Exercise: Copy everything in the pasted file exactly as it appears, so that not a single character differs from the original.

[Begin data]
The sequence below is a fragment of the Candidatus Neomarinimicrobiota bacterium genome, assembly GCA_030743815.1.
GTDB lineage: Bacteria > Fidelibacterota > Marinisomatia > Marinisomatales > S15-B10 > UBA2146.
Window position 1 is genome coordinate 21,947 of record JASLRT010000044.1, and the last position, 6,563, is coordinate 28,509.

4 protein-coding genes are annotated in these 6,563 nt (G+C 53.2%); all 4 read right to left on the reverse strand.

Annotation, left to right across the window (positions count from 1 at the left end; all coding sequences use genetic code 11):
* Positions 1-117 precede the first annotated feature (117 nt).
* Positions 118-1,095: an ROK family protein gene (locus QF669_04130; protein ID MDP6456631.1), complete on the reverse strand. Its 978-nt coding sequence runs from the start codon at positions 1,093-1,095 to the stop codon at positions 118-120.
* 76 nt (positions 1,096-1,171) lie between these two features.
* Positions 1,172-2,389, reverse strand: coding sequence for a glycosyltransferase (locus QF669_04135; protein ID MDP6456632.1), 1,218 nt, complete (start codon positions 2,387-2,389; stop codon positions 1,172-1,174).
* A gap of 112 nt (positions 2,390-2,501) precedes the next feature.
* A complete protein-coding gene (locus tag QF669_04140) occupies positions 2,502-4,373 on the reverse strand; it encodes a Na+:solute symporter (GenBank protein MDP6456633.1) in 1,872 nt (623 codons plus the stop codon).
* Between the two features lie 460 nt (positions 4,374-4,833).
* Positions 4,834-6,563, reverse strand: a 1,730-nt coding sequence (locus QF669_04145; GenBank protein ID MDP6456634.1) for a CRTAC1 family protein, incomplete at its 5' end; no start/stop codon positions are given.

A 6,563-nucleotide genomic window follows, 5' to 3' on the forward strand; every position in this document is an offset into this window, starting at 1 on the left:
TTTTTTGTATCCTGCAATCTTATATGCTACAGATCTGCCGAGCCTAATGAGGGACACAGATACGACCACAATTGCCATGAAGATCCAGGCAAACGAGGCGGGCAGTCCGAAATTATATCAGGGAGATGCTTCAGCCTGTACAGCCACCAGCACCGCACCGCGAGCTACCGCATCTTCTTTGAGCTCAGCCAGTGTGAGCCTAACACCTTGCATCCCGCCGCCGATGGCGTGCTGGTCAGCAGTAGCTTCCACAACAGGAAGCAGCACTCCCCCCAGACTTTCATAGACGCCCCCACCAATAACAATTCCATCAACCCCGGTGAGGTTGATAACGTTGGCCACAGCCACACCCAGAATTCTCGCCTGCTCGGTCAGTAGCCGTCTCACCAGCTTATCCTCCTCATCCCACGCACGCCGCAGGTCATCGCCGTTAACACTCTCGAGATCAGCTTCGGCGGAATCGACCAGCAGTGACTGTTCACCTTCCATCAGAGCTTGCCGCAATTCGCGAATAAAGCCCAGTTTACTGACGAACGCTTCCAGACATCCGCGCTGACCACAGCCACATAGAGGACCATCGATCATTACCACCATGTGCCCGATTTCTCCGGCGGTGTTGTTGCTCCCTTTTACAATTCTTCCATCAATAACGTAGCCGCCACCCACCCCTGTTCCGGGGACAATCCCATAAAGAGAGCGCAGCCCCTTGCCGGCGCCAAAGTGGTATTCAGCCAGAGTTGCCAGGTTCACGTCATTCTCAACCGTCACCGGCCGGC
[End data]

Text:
The sequence below is a fragment of the Candidatus Neomarinimicrobiota bacterium genome, assembly GCA_030743815.1.
GTDB lineage: Bacteria > Fidelibacterota > Marinisomatia > Marinisomatales > S15-B10 > UBA2146.
Window position 1 is genome coordinate 21,947 of record JASLRT010000044.1, and the last position, 6,563, is coordinate 28,509.

4 protein-coding genes are annotated in these 6,563 nt (G+C 53.2%); all 4 read right to left on the reverse strand.

Annotation, left to right across the window (positions count from 1 at the left end; all coding sequences use genetic code 11):
* Positions 1-117 precede the first annotated feature (117 nt).
* Positions 118-1,095: an ROK family protein gene (locus QF669_04130; protein ID MDP6456631.1), complete on the reverse strand. Its 978-nt coding sequence runs from the start codon at positions 1,093-1,095 to the stop codon at positions 118-120.
* 76 nt (positions 1,096-1,171) lie between these two features.
* Positions 1,172-2,389, reverse strand: coding sequence for a glycosyltransferase (locus QF669_04135; protein ID MDP6456632.1), 1,218 nt, complete (start codon positions 2,387-2,389; stop codon positions 1,172-1,174).
* A gap of 112 nt (positions 2,390-2,501) precedes the next feature.
* A complete protein-coding gene (locus tag QF669_04140) occupies positions 2,502-4,373 on the reverse strand; it encodes a Na+:solute symporter (GenBank protein MDP6456633.1) in 1,872 nt (623 codons plus the stop codon).
* Between the two features lie 460 nt (positions 4,374-4,833).
* Positions 4,834-6,563, reverse strand: a 1,730-nt coding sequence (locus QF669_04145; GenBank protein ID MDP6456634.1) for a CRTAC1 family protein, incomplete at its 5' end; no start/stop codon positions are given.

A 6,563-nucleotide genomic window follows, 5' to 3' on the forward strand; every position in this document is an offset into this window, starting at 1 on the left:
TTTTTTGTATCCTGCAATCTTATATGCTACAGATCTGCCGAGCCTAATGAGGGACACAGATACGACCACAATTGCCATGAAGATCCAGGCAAACGAGGCGGGCAGTCCGAAATTATATCAGGGAGATGCTTCAGCCTGTACAGCCACCAGCACCGCACCGCGAGCTACCGCATCTTCTTTGAGCTCAGCCAGTGTGAGCCTAACACCTTGCATCCCGCCGCCGATGGCGTGCTGGTCAGCAGTAGCTTCCACAACAGGAAGCAGCACTCCCCCCAGACTTTCATAGACGCCCCCACCAATAACAATTCCATCAACCCCGGTGAGGTTGATAACGTTGGCCACAGCCACACCCAGAATTCTCGCCTGCTCGGTCAGTAGCCGTCTCACCAGCTTATCCTCCTCATCCCACGCACGCCGCAGGTCATCGCCGTTAACACTCTCGAGATCAGCTTCGGCGGAATCGACCAGCAGTGACTGTTCACCTTCCATCAGAGCTTGCCGCAATTCGCGAATAAAGCCCAGTTTACTGACGAACGCTTCCAGACATCCGCGCTGACCACAGCCACATAGAGGACCATCGATCATTACCACCATGTGCCCGATTTCTCCGGCGGTGTTGTTGCTCCCTTTTACAATTCTTCCATCAATAACGTAGCCGCCACCCACCCCTGTTCCGGGGACAATCCCATAAAGAGAGCGCAGCCCCTTGCCGGCGCCAAAGTGGTATTCAGCCAGAGTTGCCAGGTTCACGTCATTCTCAACCGTCACCGGCCGGC